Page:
Some of these toys, are possessed. No joke. I have been in the house, alone, and some of them just randomly do their thing without anyone there touching them...
Then, there's the monitor. I have a baby monitor in Josh's room still, a video monitor actually. I need to be able to hear/ see when he is up at night, but I also keep it on during the day in case he is playing in his room so I can kind of keep an ear on what's happening in there. He has a white noise machine in his room for sleeping, so I hear it loud and clear over the monitor as well as whatever noise is happening. Playing, smashing and banging things if it's day-time, and every breath, snore, sleep-scripting, roll-over, dog spinning 180 times before lying down again, fart, scratch, hiccup, sigh, you get the idea here, if it's night time. So the monitor is on all the time, unless he is at school. This is almost 12 years now. As a parent you go through that hyper-vigilant baby monitor phase with all your kids but as they grow and get older, you move away from that. They become more self-sufficient and you can trust them to a certain extent - if your 9 year old gets up at night to get a drink of water, you can be reasonably comfortable in the knowledge that he/she will not be filling the bathtub and possibly drowning. I can't do that.
Between the monitor and Josh being unable to fulfill most of his needs on his own and frankly being somewhat destructive when he puts his mind to it, a great deal of the "noise" that goes on actually requires my attention, I can't just stuff it all into the background. I try with the toys and the Blue's Clues but even then, I have to pay attention enough to know when an episode is ending because he doesn't like them to play through the ending and listen to his toys to know which ones might be low on batteries (though he seems to have figured out that's what they need when they start to not work and he will actually come to me sometimes with a toy and say "batteries" !).
Of course there is Zach, typical kid, also, talkative kid. I love him to death but I have to admit that there are days/times when he is chattering away at me and I can't take it any more. Not him so much as everything. I have on occasion, if my auditory nerves are fried due to the excessive demands placed on them, asked him to just stop and give me a few minutes for my brain to rest. I explain that it's not that I don't want to hear what he has to say, it's just that there has been too much coming at me from an attention stand point sound-wise and I just need a little break to keep from losing it. He's very understanding, though sometimes he will start talking again within a minute and I need to remind him that my brain needs a little more time than that to re-group. I hate doing that, but it's that or completely lose it sometimes so I figure that is better and I always have him come back and tell me whatever it was he needed to when I'm feeling less assaulted in that way.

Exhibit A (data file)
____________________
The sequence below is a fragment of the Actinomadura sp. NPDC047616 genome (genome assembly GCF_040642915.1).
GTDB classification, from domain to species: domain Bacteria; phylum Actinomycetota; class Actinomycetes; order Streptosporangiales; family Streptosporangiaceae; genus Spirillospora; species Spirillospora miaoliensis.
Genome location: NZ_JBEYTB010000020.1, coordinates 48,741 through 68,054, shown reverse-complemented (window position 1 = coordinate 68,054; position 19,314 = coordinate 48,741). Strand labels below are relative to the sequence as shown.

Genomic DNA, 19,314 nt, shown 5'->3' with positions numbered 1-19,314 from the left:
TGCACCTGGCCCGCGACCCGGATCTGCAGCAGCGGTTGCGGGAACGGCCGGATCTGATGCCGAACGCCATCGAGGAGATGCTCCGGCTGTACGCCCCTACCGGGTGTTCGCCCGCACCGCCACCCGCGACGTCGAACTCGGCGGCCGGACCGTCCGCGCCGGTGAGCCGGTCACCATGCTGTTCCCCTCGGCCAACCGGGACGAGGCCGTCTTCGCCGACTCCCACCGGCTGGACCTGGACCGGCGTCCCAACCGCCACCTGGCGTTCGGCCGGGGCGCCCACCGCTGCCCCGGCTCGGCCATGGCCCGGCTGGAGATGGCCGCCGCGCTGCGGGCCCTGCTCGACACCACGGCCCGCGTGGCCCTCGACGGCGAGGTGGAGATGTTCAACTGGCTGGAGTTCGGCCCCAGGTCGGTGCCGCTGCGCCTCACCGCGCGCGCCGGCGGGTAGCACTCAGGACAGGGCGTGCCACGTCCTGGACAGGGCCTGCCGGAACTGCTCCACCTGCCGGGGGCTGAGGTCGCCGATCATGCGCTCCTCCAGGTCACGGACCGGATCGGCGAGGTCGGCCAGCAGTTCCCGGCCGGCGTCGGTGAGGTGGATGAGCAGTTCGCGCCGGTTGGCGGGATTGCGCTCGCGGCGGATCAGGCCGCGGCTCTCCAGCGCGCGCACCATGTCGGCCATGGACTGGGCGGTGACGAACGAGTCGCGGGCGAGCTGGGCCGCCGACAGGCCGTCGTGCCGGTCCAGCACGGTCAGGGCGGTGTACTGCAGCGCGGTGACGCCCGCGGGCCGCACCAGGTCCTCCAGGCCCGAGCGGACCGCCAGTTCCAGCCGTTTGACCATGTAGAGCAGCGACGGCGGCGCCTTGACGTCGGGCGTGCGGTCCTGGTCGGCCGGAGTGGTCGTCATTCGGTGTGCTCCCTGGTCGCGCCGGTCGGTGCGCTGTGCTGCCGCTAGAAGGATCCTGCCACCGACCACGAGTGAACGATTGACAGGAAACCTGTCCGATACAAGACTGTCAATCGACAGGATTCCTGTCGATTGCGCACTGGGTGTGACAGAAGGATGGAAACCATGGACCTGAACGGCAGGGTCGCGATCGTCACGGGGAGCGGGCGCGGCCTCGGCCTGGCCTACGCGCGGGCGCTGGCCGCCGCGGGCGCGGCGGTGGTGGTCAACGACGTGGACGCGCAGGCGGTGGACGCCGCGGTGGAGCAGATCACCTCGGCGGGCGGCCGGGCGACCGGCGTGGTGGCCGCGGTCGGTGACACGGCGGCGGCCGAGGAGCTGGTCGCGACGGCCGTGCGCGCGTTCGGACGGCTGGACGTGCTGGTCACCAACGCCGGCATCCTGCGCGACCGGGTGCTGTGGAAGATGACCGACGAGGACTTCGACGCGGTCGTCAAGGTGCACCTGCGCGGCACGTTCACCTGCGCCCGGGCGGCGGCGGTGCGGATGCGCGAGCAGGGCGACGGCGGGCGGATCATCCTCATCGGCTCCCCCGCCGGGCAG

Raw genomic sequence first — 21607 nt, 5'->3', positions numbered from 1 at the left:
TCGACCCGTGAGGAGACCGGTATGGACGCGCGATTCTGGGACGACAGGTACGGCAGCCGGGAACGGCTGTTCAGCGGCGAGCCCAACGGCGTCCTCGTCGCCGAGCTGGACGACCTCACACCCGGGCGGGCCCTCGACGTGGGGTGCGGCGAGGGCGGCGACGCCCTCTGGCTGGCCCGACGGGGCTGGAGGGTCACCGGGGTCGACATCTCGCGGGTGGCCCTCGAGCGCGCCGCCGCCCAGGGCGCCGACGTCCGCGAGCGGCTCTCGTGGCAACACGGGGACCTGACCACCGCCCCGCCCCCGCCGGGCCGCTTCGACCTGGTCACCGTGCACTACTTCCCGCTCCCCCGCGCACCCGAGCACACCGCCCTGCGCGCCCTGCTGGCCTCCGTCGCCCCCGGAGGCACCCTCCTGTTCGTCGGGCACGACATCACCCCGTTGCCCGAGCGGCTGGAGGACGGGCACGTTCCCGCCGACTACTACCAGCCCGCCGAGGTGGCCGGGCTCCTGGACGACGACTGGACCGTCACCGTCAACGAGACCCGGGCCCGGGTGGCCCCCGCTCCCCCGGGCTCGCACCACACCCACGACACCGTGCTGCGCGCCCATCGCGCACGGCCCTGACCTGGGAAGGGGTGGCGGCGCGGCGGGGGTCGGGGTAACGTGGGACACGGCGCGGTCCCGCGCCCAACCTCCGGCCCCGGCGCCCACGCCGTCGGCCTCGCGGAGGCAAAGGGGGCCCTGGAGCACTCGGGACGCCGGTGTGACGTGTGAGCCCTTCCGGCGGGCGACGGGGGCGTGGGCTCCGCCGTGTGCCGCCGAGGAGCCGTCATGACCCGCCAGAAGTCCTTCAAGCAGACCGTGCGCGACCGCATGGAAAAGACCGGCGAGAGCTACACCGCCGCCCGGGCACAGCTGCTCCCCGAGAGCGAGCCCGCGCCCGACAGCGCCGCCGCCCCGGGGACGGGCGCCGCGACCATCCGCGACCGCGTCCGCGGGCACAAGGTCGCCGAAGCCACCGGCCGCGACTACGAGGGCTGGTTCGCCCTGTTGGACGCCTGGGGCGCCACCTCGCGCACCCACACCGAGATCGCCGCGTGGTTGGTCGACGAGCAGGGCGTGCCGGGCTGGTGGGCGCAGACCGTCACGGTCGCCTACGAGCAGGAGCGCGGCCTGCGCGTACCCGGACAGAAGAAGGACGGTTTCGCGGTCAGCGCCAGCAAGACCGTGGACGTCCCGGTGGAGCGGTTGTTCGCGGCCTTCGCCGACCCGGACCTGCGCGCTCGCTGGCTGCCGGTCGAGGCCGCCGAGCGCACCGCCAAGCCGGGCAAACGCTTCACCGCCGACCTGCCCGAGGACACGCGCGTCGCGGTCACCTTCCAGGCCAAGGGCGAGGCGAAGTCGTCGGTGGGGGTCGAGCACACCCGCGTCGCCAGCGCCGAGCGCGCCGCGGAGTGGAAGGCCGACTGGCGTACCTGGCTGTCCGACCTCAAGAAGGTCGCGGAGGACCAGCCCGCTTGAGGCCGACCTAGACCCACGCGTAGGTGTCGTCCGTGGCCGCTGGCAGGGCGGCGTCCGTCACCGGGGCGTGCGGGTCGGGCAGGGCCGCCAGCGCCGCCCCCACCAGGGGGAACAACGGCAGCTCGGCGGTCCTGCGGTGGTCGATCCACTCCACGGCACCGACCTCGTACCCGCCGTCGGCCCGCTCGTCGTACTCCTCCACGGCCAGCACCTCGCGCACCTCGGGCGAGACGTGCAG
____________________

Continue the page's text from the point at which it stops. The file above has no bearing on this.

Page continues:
I forget how much noise there is sometimes when other people are here and it is hard for them. As much as my brother loves us I think he couldn't wait to leave the last time he was visiting with his family. I don't blame him! When you have your own little kids (his boys are 3 and 1.5 yrs) it's hard enough dealing with all the demands THEY place on you and the sleep disruptions from them, let alone the circus that goes on in my house at any given time. They come anyway, and for that I am eternally grateful and love them all the more since I know it's not easy :)